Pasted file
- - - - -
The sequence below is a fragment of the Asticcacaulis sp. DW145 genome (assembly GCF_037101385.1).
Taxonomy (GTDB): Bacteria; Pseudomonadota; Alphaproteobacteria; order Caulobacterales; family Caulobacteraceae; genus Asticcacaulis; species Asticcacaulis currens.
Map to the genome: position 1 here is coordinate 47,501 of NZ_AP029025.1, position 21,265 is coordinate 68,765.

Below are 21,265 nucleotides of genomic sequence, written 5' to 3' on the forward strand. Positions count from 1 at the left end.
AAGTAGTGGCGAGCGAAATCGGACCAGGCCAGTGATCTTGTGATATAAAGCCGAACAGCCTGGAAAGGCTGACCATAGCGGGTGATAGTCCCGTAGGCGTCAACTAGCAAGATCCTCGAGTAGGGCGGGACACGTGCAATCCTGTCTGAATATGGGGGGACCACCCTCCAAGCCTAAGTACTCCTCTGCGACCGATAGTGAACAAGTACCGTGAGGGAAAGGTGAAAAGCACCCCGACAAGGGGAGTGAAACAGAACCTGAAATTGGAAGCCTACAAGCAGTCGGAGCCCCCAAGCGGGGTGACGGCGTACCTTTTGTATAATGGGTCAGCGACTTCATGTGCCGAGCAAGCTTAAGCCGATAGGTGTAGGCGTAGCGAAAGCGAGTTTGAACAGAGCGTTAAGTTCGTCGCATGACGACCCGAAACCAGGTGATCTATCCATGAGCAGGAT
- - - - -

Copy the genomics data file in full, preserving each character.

The sequence below is a fragment of the Asticcacaulis sp. DW145 genome (assembly GCF_037101385.1).
Taxonomy (GTDB): Bacteria; Pseudomonadota; Alphaproteobacteria; order Caulobacterales; family Caulobacteraceae; genus Asticcacaulis; species Asticcacaulis currens.
Map to the genome: position 1 here is coordinate 47,501 of NZ_AP029025.1, position 21,265 is coordinate 68,765.

Below are 21,265 nucleotides of genomic sequence, written 5' to 3' on the forward strand. Positions count from 1 at the left end.
AAGTAGTGGCGAGCGAAATCGGACCAGGCCAGTGATCTTGTGATATAAAGCCGAACAGCCTGGAAAGGCTGACCATAGCGGGTGATAGTCCCGTAGGCGTCAACTAGCAAGATCCTCGAGTAGGGCGGGACACGTGCAATCCTGTCTGAATATGGGGGGACCACCCTCCAAGCCTAAGTACTCCTCTGCGACCGATAGTGAACAAGTACCGTGAGGGAAAGGTGAAAAGCACCCCGACAAGGGGAGTGAAACAGAACCTGAAATTGGAAGCCTACAAGCAGTCGGAGCCCCCAAGCGGGGTGACGGCGTACCTTTTGTATAATGGGTCAGCGACTTCATGTGCCGAGCAAGCTTAAGCCGATAGGTGTAGGCGTAGCGAAAGCGAGTTTGAACAGAGCGTTAAGTTCGTCGCATGACGACCCGAAACCAGGTGATCTATCCATGAGCAGGAT